The ‘Human Interface’ with any library or archive comprises those individuals whose role is to take care of the collection, answer questions from users, find information, or give advice regarding the materials the library or archive contains. In relation to the Centre, subject area resource lists and databases can produce raw data about materials which might be relevant to a topic, but interacting with a knowledgeable human being (in writing or face-to-face) opens up a whole new level of insight. Such an individual can give guidance tailored to what you in particular want to know.
In this post, I’ll be giving insight into who the Centre’s human interfaces are and how they can smooth our way into the Centre’s resources. So you’ll be able to dip in to find what’s particularly interesting to you, I’ll be covering the subject in the following sections:
This month marks a new departure for us at the Resource Centre, as we spread the word about our first open-access digital collection: A (very nearly) full set of the Commission for Racial Equality‘s (CRE) publications.
541 pamphlets, reports, guides, etc etc, covering all aspects of race relations policy, practice and debate in the UK, from 1976 to 2007. These publications can be accessed free, by anyone, through the University of Manchester Library’s digital collections database. We invite you all to browse the collection and spread the word!
As we wind up for our Christmas break (until Wednesday 3rd January) we’re reflecting on what an action-packed year 2017 has been for us. We’re not very good at shouting about our successes, but our colleagues and stakeholders at the University, in the city council and in the community often comment on how much we achieve for such a small team.
So, in the spirit of giving ourselves a well-deserved pat on the back, here are our 2017 highlights:
Last week Jennie (our Projects Manager) and myself presented at the Archives and Records Association (ARA) conference, here in Manchester. Our paper was called:
Telling the Whole Story: Community partnerships and collection development in the Legacy of Ahmed project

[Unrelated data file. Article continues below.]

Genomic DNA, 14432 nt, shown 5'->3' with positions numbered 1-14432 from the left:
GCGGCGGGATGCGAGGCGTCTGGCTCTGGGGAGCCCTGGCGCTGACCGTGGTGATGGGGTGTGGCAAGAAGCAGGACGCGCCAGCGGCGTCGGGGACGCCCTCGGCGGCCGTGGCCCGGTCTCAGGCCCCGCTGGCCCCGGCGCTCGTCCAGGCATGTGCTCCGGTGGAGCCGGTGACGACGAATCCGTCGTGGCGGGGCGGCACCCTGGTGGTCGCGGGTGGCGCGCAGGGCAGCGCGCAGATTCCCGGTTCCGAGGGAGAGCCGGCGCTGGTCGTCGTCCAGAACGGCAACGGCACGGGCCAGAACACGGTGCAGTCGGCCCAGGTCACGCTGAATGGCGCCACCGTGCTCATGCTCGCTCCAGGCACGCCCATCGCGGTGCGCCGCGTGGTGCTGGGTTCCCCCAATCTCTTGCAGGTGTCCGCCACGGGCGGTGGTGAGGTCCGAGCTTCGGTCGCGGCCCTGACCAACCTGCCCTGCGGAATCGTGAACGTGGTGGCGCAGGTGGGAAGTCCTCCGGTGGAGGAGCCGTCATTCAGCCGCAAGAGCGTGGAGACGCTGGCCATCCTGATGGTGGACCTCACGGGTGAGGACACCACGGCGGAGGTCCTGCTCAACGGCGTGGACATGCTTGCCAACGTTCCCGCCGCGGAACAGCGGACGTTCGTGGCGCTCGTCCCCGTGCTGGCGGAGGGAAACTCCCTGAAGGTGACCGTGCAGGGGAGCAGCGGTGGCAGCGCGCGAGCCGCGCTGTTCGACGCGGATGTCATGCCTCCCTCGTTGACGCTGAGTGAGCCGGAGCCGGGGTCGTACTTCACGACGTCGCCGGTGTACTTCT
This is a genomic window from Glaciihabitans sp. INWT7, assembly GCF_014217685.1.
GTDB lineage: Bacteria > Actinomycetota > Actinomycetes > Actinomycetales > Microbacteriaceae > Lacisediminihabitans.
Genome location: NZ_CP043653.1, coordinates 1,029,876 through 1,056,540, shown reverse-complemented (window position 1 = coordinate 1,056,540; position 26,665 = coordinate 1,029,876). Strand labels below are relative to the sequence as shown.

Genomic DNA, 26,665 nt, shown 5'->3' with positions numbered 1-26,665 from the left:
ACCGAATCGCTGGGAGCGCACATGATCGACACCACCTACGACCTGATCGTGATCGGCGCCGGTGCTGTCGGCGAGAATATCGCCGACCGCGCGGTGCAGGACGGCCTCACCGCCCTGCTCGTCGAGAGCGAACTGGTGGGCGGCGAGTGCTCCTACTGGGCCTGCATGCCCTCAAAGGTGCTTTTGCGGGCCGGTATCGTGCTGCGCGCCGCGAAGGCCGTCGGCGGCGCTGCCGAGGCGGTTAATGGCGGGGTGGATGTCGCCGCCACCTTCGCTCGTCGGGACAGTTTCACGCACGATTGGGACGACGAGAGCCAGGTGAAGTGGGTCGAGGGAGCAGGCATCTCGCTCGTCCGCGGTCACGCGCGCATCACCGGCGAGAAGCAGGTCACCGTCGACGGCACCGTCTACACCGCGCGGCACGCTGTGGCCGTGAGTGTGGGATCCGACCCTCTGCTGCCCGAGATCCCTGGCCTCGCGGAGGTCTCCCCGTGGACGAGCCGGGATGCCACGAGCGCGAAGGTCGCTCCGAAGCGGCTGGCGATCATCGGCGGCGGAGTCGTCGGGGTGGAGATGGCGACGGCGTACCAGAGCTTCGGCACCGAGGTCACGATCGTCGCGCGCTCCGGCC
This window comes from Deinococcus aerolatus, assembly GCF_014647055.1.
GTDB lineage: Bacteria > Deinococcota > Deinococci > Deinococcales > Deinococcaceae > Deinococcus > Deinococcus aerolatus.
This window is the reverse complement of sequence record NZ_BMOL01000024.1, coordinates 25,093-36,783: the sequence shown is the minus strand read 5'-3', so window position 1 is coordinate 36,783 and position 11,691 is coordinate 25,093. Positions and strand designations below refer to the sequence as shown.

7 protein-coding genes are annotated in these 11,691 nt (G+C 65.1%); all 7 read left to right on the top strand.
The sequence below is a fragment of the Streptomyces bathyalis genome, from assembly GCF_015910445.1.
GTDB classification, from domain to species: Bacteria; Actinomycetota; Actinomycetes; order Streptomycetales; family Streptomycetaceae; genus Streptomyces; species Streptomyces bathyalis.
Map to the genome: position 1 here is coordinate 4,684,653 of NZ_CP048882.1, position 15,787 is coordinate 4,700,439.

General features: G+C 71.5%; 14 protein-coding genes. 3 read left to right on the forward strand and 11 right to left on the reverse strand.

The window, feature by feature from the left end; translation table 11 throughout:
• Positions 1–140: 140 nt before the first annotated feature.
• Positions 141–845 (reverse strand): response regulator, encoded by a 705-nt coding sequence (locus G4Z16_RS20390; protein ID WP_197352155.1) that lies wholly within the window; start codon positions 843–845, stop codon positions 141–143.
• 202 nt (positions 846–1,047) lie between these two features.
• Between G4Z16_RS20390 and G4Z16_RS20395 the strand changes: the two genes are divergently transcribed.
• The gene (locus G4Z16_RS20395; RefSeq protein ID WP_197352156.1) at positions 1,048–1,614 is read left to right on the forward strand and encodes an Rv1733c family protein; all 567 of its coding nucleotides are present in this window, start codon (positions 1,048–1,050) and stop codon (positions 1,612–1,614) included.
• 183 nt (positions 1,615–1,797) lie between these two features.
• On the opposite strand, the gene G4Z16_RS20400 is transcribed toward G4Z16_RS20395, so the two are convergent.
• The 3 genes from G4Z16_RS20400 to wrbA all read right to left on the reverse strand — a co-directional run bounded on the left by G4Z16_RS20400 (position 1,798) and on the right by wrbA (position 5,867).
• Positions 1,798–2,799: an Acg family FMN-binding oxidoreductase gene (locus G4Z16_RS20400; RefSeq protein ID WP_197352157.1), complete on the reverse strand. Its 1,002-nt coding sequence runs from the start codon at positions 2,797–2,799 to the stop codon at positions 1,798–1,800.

We’ve been thinking a lot recently about the way we work, as an organisation that undertakes both outreach projects and heritage collection work*. Not only do we give equal weight to these areas of our work, the two have a symbiotic relationship: The outputs of community and schools-based projects (such as oral history interviews, teaching resources, donated ephemera, creative works and publications) are accessioned into the library and archive collections**, ensuring that community voices are preserved for the long-term, but also building a bank of resources to support ongoing outreach work – both our own and other people’s.
It’s the reason we call ourselves a ‘resource centre’ rather than an archive or library; our collections have always been intended to have contemporary, active and practical purposes. Continue reading →
Our freelance archivist Heather Roberts has been working her magic on our large, and until now slightly unwieldy, Manchester Black and Minority Ethnic (BME) Communities collection. Here she reflects on the process and reveals some of the thinking behind her work:
Arranging the Manchester BME Communities collection was an interesting adventure in flexing the rules. As well as deciding what to keep and what not to keep, organising the remaining material was a bit tricky.